The second death march took place four months later and of the 536 prisoners who began the trek, only 183 reached Ranau’s POW camp in late June. Like the Sandakan POW camp, conditions were just as inhumane and food was virtually non-existent. The selection process was simple — those that could stand would walk; any prisoner who tried to escape or collapsed would be shot. As a precaution, the now Sandakan camp commander, Captain Takakuwa Takuo had the POWs march off in groups of 50 men, with guards at the front, rear and flank.

As told to author, Don Wall by survivor and escapee, Private Keith Botterill from the 2/19th Battalion — men were shot and bayoneted to death because they failed to keep up with their battalion on the trail. The trek across Mt Kinabalu just 50 kilometres from Ranau saw five men shot because fatigue overwhelmed them. In turn, the young private maintained his pace by keeping in with the group.

I was heartbroken; but I thought there was safety in numbers, I just kept going,” he said. (Sandakan: The Last March).

Despite the enemy’s hardline position, two prisoners managed to escape with the help of local villagers and another four made their bid for freedom from the camp in Ranau with the help of a local teenager who found the men hiding in the jungles. After building a hut for them and bringing food supplies, the escapees which included Private Botterill, remained hidden until they were rescued by the Allies not long after the Japanese surrender. Those that remained at Ranau were ordered to march another 8.3 kilometres to a makeshift camp near the Kenipir River — in part, so their captors could prevent the napalm bombings that began to rain down on Borneo and to forestall the POWs from being liberated.

The 250 prisoners who were left behind at Sandakan were too ill to be moved. Initially, the Japanese intended to abandon the men knowing all would die of sickness and starvation. But as the Allied invasion known as ‘The Borneo Campaign’ quickly gained momentum the Japanese government did not want to leave any evidence of atrocities in their wake. The culling process began once again.

Selecting another group of 75 POWs, the third death march to Ranau commenced on June 9, 1945 though none of the men made it beyond a 30 kilometres track. Too feeble and weak to continue, they died where they fell — some of the guards bludgeoned the men with a rifle butt; others stabbed them with their bayonets. Several men saved their captors the trouble of raising their weapons by taking their last breath before they hit the ground.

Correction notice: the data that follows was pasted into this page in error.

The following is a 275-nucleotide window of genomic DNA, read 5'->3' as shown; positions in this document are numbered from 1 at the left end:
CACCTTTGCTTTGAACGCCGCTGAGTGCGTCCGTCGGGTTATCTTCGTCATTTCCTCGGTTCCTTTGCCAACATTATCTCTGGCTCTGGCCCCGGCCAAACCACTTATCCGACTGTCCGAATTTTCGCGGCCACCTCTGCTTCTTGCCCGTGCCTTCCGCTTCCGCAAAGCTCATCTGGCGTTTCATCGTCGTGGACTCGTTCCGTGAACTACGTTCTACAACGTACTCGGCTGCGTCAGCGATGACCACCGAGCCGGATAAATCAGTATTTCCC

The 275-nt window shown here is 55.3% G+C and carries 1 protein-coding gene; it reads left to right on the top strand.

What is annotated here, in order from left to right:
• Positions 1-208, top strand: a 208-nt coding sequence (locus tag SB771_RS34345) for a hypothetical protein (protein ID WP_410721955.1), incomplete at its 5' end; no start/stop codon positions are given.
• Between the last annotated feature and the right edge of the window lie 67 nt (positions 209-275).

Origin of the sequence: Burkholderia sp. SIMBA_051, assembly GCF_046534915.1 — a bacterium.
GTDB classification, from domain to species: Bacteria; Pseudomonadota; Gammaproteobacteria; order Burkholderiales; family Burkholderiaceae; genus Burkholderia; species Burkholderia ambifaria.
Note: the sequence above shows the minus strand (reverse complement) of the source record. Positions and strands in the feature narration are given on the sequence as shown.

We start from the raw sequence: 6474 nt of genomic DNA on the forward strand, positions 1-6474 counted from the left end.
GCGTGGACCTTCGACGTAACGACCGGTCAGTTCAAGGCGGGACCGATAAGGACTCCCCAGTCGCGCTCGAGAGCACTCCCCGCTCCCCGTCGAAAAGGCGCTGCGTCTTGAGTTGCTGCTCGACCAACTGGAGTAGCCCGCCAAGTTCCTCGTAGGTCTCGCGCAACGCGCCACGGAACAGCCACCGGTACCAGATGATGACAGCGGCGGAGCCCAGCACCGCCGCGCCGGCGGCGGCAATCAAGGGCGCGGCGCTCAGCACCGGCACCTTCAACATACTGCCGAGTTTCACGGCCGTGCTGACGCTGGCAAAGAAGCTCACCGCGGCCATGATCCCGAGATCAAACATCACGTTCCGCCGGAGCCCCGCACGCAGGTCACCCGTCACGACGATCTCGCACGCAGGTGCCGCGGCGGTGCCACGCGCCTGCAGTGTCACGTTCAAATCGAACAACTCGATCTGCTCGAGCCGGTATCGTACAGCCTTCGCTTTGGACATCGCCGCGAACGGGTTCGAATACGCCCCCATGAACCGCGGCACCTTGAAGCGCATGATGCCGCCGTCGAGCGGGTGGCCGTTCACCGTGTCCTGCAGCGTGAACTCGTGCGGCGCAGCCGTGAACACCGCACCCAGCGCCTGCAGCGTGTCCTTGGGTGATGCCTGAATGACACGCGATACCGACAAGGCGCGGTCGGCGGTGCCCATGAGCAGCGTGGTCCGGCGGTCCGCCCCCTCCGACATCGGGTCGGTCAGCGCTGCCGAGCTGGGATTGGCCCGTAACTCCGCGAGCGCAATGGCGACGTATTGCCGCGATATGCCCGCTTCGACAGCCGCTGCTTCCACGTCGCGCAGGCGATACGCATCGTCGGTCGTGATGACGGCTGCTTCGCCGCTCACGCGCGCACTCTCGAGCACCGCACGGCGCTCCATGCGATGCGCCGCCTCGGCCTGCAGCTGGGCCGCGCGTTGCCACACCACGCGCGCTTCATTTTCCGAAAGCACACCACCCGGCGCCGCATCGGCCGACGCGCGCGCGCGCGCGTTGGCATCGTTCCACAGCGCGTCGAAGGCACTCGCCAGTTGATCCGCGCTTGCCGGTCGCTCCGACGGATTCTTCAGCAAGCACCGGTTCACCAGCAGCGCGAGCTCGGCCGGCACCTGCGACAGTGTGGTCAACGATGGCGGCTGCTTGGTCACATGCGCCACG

The last major battle between the Japanese and Australian forces took place nearby at Balikpapan on July 1, 1945 but any hope of finding the remaining 38 prisoners at Ranau alive soon diminished. As witnesses to the horrific atrocities that occurred at both camps and on the death marches, the men became liabilities. At the beginning of August the men, each who endured nearly four years of brutal captivity, were unmercifully massacred.



The remaining 175 prisoners at Sandakan who were too frail to march either wasted away or were brutally murdered on the orders of Captain Takuo’s successor, Captain Hosijima Susumi — just days before the Empire of Japan formally surrendered on August 15, 1945.

By July 1945, only six Australian soldiers survived, all of whom had escaped from their captors.

According to a local Chinese witness at the 1946 war crimes tribunal, the last POW to perish at Sandakan was a soldier who, too sick and feeble to raise his arms and have his hands tied, was forced to kneel down in the muddy soil near a ravine before Sergeant-Major Murozumi. With a single stroke of the sword, the prisoner’s life ended.

The remaining six Australian survivors became material witnesses at Captain Hoshijima Susumi’s trial that same year. The sadistic camp commandant responsible for over 2300 deaths was convicted of war crimes and executed along with eight other Japanese officers on Labuan Island off the northwest coast of Borneo. A further 55 Japanese officers and guards were imprisoned.

At the time of his sentencing, Captain Takuo made the request to the Australian Ninth Division that they help him commit suicide with honour. They declined and the brutal officer was hanged as a war criminal.

After the surrender of the Japanese, many of the POWs’ remains were recovered and laid to rest at a military cemetery erected on the site of the Sandakan air strip. As the area was prone to flooding, the POW cemetery was later moved to the Labuan War Cemetery, a place shrouded in lush, tropical beauty and tranquillity.